# Problems in understanding Lacey's proof of Carleson's theorem.

I am new to the Stackexchange community so do let me know if I can improve my question in any way.

Right, I have just started reading Michael Lacey's proof of Carleson's theorem (http://people.math.gatech.edu/~lacey/research/esi.pdf), and have already hit a problem.

In Proposition 1.4 (Page 4), I don't understand a few things:

1) Why has the author proceeded in this method for establishing that the desired set is closed?

My instincts would have said, take a sequence in the set of functions for which the results hold, say they converge in the norm to some function and finally prove that the said function is member of the desired set.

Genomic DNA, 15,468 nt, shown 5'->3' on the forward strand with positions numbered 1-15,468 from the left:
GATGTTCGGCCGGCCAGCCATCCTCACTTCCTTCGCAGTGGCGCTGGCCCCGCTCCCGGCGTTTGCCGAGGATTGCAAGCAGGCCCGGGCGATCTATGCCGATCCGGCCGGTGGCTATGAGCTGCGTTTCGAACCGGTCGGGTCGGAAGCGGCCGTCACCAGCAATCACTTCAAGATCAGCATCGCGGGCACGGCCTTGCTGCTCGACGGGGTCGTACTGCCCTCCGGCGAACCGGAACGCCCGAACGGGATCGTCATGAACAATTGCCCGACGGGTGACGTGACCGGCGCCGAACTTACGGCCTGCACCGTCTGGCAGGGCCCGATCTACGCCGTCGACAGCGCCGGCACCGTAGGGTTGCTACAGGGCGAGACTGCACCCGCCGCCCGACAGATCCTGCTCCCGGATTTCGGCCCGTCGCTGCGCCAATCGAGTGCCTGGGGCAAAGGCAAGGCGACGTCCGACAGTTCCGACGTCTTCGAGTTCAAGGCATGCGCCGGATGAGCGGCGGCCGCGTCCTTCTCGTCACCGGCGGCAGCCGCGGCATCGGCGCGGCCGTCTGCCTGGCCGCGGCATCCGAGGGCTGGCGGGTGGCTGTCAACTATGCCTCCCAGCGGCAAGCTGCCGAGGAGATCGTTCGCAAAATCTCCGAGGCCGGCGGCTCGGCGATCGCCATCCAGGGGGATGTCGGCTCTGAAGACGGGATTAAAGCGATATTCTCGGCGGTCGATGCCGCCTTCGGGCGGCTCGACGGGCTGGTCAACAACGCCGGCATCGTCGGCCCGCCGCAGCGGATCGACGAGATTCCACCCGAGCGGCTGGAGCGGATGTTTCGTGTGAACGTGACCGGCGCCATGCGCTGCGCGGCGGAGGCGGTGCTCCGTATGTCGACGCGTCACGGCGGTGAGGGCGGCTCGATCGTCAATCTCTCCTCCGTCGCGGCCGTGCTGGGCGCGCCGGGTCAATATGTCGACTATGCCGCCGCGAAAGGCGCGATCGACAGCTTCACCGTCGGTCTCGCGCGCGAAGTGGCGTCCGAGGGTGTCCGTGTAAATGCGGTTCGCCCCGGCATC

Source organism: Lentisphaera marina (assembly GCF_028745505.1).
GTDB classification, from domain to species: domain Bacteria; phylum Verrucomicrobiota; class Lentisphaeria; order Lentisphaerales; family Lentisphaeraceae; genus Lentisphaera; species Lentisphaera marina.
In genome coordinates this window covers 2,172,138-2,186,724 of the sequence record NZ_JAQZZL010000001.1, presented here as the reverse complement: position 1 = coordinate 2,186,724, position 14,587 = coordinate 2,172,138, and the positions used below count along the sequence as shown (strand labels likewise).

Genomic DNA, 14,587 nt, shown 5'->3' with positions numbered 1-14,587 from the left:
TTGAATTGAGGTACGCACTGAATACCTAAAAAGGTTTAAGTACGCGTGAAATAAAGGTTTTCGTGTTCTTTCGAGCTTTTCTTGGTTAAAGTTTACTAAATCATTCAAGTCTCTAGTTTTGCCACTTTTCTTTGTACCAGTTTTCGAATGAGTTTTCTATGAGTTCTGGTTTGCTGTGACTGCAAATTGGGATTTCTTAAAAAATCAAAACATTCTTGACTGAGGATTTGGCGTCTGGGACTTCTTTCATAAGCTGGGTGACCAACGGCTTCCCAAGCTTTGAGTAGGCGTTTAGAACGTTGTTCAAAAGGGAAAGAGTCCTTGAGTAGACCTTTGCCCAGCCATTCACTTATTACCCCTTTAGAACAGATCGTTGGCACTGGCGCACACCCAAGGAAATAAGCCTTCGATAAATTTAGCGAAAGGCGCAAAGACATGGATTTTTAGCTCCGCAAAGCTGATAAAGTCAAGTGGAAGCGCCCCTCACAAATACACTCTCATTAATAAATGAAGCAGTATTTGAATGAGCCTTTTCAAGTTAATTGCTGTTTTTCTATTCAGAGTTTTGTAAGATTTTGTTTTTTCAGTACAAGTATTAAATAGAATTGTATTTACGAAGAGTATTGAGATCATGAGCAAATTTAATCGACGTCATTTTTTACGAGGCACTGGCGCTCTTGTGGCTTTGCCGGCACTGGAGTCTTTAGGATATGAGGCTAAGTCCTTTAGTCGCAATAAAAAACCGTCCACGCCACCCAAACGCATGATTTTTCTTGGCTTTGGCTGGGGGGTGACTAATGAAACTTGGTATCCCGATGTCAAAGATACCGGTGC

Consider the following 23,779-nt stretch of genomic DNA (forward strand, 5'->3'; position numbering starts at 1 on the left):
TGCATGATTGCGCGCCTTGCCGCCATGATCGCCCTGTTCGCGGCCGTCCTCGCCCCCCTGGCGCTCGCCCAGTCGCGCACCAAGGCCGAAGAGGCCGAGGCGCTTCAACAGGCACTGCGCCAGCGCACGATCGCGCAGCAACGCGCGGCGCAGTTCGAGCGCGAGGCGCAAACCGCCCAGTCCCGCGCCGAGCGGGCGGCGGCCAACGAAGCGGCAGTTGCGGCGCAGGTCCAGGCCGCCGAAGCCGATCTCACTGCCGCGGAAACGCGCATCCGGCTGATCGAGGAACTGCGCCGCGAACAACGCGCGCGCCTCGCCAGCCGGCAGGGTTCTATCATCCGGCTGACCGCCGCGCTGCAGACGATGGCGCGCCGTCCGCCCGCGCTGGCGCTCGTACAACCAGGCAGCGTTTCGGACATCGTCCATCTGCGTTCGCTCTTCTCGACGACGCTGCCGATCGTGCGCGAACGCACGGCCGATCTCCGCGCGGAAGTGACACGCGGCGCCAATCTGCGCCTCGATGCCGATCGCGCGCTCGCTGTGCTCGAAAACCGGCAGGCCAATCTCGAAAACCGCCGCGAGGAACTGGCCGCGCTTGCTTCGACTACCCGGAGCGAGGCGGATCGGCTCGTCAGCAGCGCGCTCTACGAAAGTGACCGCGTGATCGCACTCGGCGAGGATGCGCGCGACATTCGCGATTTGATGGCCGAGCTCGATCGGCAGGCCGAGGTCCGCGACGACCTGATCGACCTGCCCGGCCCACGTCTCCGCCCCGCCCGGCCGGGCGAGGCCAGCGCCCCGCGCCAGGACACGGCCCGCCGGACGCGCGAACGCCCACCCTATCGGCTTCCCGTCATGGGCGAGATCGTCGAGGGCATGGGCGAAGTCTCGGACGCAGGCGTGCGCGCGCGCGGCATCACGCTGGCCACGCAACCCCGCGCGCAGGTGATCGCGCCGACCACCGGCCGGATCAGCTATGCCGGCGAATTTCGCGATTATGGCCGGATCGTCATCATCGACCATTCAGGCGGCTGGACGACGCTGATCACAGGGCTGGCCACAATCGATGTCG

I think I can, however, see how the two might be equivalent: if one proves the desired set is closed the criterion that Lacey is trying to establish follows. Vice-versa if one proves what Lacey sets out to prove in the first line of the proof then the set must be closed.

2) This is just to confirm my own instincts, but I believe the result follows from an application of Chebyshev's Inequality.

I would be grateful for any help/pointers and as above please don't hesitate to let me know if I haven't complied with any other rules of the forum.

Thank you.

(2) No, it would be a consequence of Chebyshev if we knew that $Cf$ was in $L^2$. We don't know that.